For students, SHRM offers discounted membership and event rates, as well as student-focused events and scholarships.

2. Commit to Lifelong Learning

Earning a master’s degree in human resources management can equip you with new skills, and, according to the BLS, help you with your job prospects . After completing your graduate studies, HR certification is another way for you to gain and demonstrate expertise. The most well-known HR certifications include SHRM-CP, SHRM-SCP, PHR, and SPHR.

Following and engaging with industry news, research, and analysis shared by HR organizations can also help you earn industry respect and credibility. Legal changes, in particular, often require organizational changes, so understanding potential laws and regulations as well as their impact on the business can make you a valuable asset in your company. You can also find many courses and trainings available to help you sharpen your skills and stay up-to-date in key HR areas like training and development, payroll, health and safety, recruitment, or succession planning. Beyond that, it’s also smart to build additional generalized skills (from practicing public speaking to learning another language) that could benefit your career.

3. Align Yourself to Organizational Needs

If you’re looking to advance in your organization or have your eye on moving to a specific company, identify any skills you need to develop and demonstrate to help them solve their HR challenges and achieve their goals. Beyond that, consider whether your current activities demonstrate your alignment to their mission. Even if your past performance shows that you’re smart and talented, companies want employees who share their values and passion. Find ways to get more involved with their industry or support their mission in the community. Doing so will show initiative and that you’re well matched with the company.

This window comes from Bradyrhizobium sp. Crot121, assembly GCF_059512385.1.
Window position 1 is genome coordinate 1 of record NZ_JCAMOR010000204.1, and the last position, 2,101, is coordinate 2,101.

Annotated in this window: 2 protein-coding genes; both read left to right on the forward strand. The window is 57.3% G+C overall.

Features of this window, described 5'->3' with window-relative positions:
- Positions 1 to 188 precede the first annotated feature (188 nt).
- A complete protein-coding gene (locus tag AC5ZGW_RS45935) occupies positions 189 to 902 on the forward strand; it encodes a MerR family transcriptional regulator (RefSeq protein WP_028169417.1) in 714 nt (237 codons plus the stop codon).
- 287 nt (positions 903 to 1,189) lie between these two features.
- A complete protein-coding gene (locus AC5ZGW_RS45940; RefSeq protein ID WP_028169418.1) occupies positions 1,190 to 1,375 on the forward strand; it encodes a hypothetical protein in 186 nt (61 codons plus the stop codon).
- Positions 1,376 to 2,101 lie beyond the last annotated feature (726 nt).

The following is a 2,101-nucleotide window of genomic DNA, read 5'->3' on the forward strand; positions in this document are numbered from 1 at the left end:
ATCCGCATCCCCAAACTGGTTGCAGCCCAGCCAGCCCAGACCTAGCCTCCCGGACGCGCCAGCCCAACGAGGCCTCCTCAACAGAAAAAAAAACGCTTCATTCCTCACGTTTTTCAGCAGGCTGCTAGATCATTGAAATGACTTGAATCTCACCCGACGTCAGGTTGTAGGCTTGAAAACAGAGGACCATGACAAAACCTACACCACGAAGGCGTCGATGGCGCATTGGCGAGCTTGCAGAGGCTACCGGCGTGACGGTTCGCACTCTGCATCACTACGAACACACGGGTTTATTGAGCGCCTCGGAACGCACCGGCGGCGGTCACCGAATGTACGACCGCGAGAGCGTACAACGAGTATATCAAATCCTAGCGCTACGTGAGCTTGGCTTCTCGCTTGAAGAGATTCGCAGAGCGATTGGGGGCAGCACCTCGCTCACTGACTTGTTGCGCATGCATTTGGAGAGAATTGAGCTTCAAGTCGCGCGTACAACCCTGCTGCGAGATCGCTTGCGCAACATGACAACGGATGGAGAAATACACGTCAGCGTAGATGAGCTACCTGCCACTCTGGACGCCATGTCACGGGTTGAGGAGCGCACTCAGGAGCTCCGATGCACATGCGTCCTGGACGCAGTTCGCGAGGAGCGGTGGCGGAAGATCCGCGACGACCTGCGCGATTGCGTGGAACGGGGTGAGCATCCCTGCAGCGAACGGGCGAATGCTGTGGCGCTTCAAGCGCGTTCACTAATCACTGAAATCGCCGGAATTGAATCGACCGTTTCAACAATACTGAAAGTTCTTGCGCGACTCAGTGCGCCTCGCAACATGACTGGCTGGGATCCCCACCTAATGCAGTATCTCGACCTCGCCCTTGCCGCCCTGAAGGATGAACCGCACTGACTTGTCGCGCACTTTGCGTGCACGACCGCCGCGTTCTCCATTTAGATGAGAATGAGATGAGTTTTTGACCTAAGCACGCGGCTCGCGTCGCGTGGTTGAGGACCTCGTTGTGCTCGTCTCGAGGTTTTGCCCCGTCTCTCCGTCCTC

4. Learn to Utilize the Power of Technology

As it has nearly everywhere, technology has revolutionized the HR field. HR professionals need to understand how to evaluate, use, and manage intranet systems, internal university e-learning software, employee benefit self service options, online recruiting tools, and more. HR metric and information systems can even allow you to easily track and share the critical value you and your department provides. When used properly, HR technology becomes a tool that helps you more efficiently and effectively identify and solve problems—and sometimes find and stop potential issues before they ever occur.

If you work in HR, learn more today about how South University’s Master of Science in Human Resources Management can help prepare you for a spot at the senior strategic leadership team of your organization.


South University does not guarantee third-party certification/licensure. Outside agencies control the requirements for taking and passing certification/licensing exams and are subject to change without notice to South University.

by South University
May 15, 2017